Archive celebrates capital’s print industry

Launch of virtual museum celebrating 500 years of the printing and publishing trade in the capital

Researchers at Edinburgh Napier University have helped build an archive charting the rise and fall of an industry that supported more than 7,000 jobs in the city at its peak.

Thousands of documents, photographs, books, artworks, company records, and even old machinery have been brought together for the ‘City of Print’ collection.

Archive film and newly recorded material from former print-workers is all available through the website – www.edinburghcityofprint.org

The archive charts the entire history of the trade, from its origins in 1507 when King James IV awarded Scotland’s first printing patent to Walter Chepman and Androw Myllar for a press in the Cowgate, to the present-day success of publishers such as Mainstream and Canongate. Continue reading “Archive celebrates capital’s print industry”

Advertisements

Storytelling Lecture

Professorial Lecture by Dr Donald Smith, Director of the Scottish International Storytelling Festival
Event Date: 04 March 2010
Location: Lindsay Stewart Lecture Theatre, Craiglockhart Campus.
Donald Smith has been Director of the Netherbow Arts Centre and its successor, the Scottish Storytelling Centre, through nearly three decades of dramatic change. He has also been Director of the Scottish International Storytelling Festival since its inception and a catalyst in the global storytelling renaissance.
In his lecture, “Global Nation? Defining Scotland’s Festive Identities”, Dr Donald Smith, a respected commentator on cultural affairs, teases out some of the inside stories, and peers into a potentially turbulent yet open future for Scotland’s capital city and its Festivals in a period of global crisis.
What is driving Scotland’s twenty-first century identity and self projection? What are the roles of culture, environment, history and politics in this crucible? And where are Edinburgh’s Festivals positioned in the mix? Is there consensus around starting points and objectives, or are Festival programmers part of  wider, partly undeclared, culture wars?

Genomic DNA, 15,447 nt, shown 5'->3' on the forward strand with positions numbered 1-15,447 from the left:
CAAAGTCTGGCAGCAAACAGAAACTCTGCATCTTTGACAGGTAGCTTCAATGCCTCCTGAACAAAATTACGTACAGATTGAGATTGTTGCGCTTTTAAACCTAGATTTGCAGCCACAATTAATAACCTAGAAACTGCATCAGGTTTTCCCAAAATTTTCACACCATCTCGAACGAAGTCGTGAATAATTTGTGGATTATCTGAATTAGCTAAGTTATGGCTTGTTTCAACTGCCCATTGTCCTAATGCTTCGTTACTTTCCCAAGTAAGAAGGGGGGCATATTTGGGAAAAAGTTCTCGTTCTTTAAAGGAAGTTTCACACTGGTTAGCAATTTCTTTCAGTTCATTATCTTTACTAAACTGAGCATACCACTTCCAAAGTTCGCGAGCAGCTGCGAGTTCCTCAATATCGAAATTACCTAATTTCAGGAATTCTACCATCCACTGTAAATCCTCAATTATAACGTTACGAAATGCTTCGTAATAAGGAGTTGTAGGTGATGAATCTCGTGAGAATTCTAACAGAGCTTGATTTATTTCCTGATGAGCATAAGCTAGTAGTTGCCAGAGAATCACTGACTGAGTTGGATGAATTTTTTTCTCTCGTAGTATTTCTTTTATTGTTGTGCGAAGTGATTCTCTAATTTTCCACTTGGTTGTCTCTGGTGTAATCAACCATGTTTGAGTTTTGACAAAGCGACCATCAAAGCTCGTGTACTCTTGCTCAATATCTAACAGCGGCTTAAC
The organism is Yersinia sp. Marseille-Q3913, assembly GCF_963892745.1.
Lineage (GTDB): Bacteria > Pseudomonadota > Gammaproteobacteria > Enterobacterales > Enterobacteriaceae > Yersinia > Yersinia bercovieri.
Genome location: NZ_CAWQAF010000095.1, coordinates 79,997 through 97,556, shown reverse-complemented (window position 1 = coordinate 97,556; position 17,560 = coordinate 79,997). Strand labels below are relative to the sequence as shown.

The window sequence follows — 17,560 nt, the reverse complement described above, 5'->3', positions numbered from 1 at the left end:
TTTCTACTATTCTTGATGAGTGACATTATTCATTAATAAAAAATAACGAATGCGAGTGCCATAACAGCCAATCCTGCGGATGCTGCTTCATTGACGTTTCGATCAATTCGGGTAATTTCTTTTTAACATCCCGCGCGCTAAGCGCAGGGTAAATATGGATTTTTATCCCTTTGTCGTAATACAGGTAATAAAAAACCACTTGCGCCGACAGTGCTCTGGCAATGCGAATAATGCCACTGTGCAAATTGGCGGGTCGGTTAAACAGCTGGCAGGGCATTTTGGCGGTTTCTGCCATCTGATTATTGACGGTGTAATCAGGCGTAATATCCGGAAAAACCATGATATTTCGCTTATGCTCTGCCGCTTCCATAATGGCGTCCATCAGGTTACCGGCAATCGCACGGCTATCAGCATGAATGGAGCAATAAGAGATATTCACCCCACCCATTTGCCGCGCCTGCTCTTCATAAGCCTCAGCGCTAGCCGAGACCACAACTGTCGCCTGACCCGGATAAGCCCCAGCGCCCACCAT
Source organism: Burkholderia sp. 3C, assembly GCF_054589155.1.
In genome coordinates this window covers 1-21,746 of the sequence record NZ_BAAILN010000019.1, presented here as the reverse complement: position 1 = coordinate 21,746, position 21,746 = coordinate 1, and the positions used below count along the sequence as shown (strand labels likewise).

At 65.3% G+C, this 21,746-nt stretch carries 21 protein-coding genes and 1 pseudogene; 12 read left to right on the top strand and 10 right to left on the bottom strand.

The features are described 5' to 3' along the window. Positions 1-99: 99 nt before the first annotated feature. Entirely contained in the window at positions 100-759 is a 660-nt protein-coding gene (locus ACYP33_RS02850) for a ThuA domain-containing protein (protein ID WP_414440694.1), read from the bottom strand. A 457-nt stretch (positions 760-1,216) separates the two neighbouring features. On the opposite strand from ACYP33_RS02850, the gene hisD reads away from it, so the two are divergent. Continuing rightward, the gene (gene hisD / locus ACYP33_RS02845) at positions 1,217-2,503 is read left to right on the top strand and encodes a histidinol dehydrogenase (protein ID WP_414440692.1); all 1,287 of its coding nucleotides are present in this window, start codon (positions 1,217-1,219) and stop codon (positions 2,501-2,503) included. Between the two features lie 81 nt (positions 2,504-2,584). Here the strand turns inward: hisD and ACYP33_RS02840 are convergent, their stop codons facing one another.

What might it mean for Scotland to be a truly global nation, and are its Festivals crucial to the project – or freeloaders?
The lecture is open to all staff, students and the public, and is followed by a reception.

Publishing Scotland Conference 2010

MSc Publishing staff with friends Jim MacNeilage (Copyright Licencing Agency) and Kathy Crawford (PPA Scotland) at yesterday’s sold-out Publishing Scotland’s annual conference at the Scottish Storytelling Centre in Edinburgh.

Fiona Hyslop, Minister for Culture and External Affairs, Scottish Government, delivered the keynote speech. The day-long programme included topical issues affecting the industry today, as well as areas that may impact on publishing in the coming years.

As part of SCOB, Edinburgh Napier University, we were pleased to sponsor the lunch and, as you can see below, the drinks event afterwards was equally enjoyable! As a network member of Publishing Scotland, we are closely engaged with Scotland’s foremost trade association, representing over 80 publishing companies.

It was good to catch up with friends, industry contacts and alumni – our students have a fantastic rate of employment in Scottish publishing, even during this time of recession! In fact, three out of the last four jobs advertised by Edinburgh University Press have been secured by our Publishing students!

A large part of this is due to the Placement module (trimester 2). So as well as catching up with all the major issues affecting the industry, we were also glad to hear glowing reports from our host companies – and, of course, to use the opportunity and our contacts to arrange placements for our current students!

Thanks to Marion (CE of Publishing Scotland and formerly a lecturer on our Publishing programme) and all the team for a really informative and enjoyable day!